The Man Clothed in Linen begins with a virgin named Mary brought to King Herod’s sickbed to warm him. When Herod hears that the virgin is pregnant, he orders her child killed. Joanna the steward’s wife thwarts Herod’s order, not the last time she’ll play a key role in the unfolding drama.
In Herod’s last will, he names his reckless son, Archelaus, as his successor. Rome acquiesces, but when Palestine goes up in flames , Rome removes Archelaus and only permits his brother, Herod Antipas, to rule Galilee and Peraea as a prince, not a king.
And there in his new princedom Herod Antipas is confronted by a childhood friend determined to criticize him. This is John the Baptist. Beheading the Baptist does nothing to dispel the people’s disquiet, for soon thereafter the charmed boy who escaped Herod’s wrath appears. Jesus of Nazareth begins threading a dangerous path between revolutionaries and zealots on the one side and supporters of the Temple and Rome on the other.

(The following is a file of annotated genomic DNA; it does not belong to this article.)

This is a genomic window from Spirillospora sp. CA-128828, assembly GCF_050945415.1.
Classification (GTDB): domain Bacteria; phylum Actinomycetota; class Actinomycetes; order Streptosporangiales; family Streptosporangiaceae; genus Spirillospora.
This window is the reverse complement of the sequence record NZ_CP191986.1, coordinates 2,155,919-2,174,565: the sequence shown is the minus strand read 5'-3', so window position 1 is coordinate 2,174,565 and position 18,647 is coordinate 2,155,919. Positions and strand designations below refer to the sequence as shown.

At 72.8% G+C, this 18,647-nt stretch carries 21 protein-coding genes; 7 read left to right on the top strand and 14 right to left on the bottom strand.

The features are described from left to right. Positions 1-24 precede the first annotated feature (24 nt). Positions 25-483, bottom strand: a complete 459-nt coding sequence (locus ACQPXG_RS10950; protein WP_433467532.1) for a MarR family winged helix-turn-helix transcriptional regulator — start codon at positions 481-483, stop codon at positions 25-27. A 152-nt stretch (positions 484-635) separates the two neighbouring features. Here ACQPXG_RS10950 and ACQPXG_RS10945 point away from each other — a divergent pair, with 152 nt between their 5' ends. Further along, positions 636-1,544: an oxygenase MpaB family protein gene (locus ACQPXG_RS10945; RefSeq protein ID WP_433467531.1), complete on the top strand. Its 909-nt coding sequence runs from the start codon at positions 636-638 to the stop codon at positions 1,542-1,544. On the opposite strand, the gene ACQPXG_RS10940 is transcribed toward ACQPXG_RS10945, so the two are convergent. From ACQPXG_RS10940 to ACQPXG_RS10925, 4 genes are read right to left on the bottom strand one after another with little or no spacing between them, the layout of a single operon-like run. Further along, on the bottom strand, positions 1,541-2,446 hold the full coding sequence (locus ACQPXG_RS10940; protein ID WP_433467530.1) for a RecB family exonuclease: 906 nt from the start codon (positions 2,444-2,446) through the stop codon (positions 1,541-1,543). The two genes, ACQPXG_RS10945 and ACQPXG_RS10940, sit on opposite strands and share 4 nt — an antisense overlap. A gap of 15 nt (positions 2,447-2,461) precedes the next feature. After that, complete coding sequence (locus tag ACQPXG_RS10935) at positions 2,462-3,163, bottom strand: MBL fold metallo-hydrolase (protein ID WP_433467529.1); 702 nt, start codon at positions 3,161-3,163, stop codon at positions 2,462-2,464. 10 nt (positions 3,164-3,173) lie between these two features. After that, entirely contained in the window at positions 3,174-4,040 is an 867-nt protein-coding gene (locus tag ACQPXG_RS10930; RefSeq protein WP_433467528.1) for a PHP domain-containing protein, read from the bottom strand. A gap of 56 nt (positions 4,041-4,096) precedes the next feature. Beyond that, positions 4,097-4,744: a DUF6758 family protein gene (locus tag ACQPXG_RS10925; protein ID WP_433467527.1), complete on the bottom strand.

The battle is set: Pilate wants to control all of Palestine, Herod Antipas wants to reclaim the entirety of his father’s kingdom, and Jesus thinks Palestine is no more than a prelude to the ultimate conquest of the human heart.